As thebalancesmb.com puts it: “There are two steps to successful data backup: Identifying the critical data that needs to be backed up; (and) Implementing backups of the data on a regular schedule. What needs to be in a data backup? All of the files that you’ve created and/or modified should be regularly backed up. For many businesses, this includes everything from accounting files through email.”
Backups, be they to the cloud or to physical hardware, must be functioning effectively in order to work. A good IT provider isn’t just promising to back up your systems, they are testing, retesting and validating their backup methods constantly to ensure that the data you believe to be secure is in fact where it’s supposed to be.
These tests are imperative. There’s no worse time to find out your data backup system failed two months ago, then after incurring a cyber breach. That would mean two months of lost work, lost files and lost sanity.
We can’t say this enough: Test your backups. Better yet, work with an IT provider who will routinely test your backups for you and fix them should they fail.
Backup systems are crucial for preserving and recovering your business’s lost data. There are two main ways that backup systems work: onsite data backups and offsite data backups.
Onsite data backups
As the name implies, onsite backups take place onsite at your business. Onsite data backups are often inexpensive, but they can also be finicky and sometimes unreliable. With onsite backups, important data is periodically saved to a local storage device such as a hard drive, CD, magnetic tape or DVD.
Onsite storage does have some advantages. You have immediate access to your data should your systems fail or become compromised. Onsite backups don’t require an internet connection, making them a fair option for far-flung or out-of-the-way worksites. And, as mentioned, onsite backups are usually cheaper than offsite options.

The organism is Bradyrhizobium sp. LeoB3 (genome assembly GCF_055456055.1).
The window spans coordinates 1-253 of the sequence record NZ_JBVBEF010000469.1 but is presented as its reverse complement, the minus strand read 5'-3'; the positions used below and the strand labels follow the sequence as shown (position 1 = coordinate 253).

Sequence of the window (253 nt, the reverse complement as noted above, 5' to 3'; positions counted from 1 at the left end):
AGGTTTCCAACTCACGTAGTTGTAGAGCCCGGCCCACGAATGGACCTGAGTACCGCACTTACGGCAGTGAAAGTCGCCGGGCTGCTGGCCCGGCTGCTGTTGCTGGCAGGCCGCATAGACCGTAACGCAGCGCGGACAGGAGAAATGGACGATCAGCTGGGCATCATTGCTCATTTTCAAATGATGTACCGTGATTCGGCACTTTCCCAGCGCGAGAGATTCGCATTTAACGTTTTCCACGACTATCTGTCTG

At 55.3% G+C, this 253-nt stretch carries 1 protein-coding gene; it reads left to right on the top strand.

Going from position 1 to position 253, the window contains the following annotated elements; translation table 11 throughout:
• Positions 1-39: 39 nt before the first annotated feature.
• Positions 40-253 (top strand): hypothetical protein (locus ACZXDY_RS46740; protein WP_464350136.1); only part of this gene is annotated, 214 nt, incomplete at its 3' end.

However, as BackupAssist.com tells us, “onsite storage has one distinct disadvantage over offsite storage. In the event of a catastrophic event, onsite data storage can be destroyed. For example, if there is a fire in the building, or a water main bursts, the onsite servers can lose all the data that has been collected on them. In addition, onsite storage units can also be stolen, resulting in a loss of time, money, and data.”
Offsite data backups
As for offsite storage, often called cloud storage, that’s when data is stored on an external or remote server. This server is most often accessed via an internet connection, though a direct-access connection is also possible.
Offsite backups have some distinct advantages. Data stored remotely can be accessed from any location via the internet or through a FTP server or FTP host. Offsite data will be preserved should a catastrophic event, such as a fire or flood, occur at your business. And offsite data backups can be shared, day to day, with a number of different remote locations, creating a sort of library or clearing house where files can be exchanged quickly and easily among multiple business outlets.